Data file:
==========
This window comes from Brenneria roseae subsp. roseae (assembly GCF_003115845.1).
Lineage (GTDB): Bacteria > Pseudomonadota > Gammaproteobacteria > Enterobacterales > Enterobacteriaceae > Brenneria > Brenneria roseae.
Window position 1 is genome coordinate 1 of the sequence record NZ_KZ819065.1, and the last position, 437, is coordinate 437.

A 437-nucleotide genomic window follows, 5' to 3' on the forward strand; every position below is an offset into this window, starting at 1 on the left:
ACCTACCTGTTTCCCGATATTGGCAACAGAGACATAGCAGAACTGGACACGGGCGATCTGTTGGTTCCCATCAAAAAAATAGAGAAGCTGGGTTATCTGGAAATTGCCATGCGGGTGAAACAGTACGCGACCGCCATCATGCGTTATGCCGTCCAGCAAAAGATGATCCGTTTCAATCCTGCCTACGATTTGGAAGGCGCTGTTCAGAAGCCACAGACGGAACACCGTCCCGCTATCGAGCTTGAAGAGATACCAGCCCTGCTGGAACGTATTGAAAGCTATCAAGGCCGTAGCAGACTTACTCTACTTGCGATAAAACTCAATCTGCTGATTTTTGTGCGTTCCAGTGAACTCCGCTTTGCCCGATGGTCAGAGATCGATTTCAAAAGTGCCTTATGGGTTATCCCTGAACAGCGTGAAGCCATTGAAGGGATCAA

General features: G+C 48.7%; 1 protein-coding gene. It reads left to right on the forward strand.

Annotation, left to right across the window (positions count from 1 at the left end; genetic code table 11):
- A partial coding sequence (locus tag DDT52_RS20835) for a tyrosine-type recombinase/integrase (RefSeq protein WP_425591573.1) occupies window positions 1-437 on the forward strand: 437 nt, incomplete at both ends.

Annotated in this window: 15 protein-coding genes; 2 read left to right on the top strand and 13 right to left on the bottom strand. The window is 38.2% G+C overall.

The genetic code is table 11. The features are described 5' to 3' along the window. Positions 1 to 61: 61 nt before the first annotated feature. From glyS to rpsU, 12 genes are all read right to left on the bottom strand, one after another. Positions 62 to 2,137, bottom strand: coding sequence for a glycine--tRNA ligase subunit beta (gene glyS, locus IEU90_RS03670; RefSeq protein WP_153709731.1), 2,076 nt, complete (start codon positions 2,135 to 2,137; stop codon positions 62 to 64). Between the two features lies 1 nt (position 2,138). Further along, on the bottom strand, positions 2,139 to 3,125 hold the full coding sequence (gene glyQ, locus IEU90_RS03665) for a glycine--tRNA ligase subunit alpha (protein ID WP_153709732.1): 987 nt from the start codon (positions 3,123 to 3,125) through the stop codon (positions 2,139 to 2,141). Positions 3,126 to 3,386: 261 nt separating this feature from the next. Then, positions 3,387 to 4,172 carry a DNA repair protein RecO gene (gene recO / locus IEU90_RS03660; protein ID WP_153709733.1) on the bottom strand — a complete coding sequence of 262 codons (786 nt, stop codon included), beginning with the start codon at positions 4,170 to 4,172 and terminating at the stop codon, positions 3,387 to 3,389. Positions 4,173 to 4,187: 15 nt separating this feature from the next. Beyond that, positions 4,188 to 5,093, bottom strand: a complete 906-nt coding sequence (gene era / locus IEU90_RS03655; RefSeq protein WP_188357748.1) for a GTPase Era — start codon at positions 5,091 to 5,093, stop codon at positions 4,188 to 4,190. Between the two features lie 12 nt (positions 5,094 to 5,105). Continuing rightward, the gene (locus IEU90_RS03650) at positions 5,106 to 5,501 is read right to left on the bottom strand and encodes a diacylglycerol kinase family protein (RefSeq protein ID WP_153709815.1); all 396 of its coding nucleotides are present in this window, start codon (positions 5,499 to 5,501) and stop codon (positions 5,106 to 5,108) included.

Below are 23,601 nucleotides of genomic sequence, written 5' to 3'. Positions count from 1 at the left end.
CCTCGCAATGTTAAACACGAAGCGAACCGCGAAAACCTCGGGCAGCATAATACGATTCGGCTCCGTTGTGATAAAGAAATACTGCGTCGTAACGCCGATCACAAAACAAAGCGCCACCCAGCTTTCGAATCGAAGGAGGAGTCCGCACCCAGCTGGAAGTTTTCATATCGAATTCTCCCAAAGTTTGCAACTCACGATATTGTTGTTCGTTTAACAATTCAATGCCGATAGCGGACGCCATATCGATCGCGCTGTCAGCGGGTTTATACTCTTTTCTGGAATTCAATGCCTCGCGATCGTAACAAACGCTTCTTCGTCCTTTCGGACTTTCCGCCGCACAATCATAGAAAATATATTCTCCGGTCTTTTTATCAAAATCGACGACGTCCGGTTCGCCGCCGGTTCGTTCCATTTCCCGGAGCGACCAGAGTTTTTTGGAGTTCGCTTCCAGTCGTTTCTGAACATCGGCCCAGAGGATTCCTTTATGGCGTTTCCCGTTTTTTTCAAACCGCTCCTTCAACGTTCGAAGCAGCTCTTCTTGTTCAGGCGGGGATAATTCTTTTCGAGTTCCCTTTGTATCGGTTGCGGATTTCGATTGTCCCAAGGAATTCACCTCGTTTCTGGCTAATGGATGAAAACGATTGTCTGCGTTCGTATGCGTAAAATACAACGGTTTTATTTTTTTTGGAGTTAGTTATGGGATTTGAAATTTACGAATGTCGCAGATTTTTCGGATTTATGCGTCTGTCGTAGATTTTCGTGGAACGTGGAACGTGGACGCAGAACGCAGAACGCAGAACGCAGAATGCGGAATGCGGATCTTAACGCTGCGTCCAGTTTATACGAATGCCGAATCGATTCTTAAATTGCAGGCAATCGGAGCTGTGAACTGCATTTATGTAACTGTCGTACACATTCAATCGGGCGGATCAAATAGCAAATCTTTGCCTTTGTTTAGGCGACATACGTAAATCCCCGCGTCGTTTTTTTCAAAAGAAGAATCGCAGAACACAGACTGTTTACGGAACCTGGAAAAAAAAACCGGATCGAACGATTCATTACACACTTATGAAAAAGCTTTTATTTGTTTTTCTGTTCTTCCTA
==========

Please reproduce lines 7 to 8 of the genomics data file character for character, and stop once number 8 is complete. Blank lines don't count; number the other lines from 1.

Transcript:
Annotation, left to right across the window (positions count from 1 at the left end; genetic code table 11):
- A partial coding sequence (locus tag DDT52_RS20835) for a tyrosine-type recombinase/integrase (RefSeq protein WP_425591573.1) occupies window positions 1-437 on the forward strand: 437 nt, incomplete at both ends.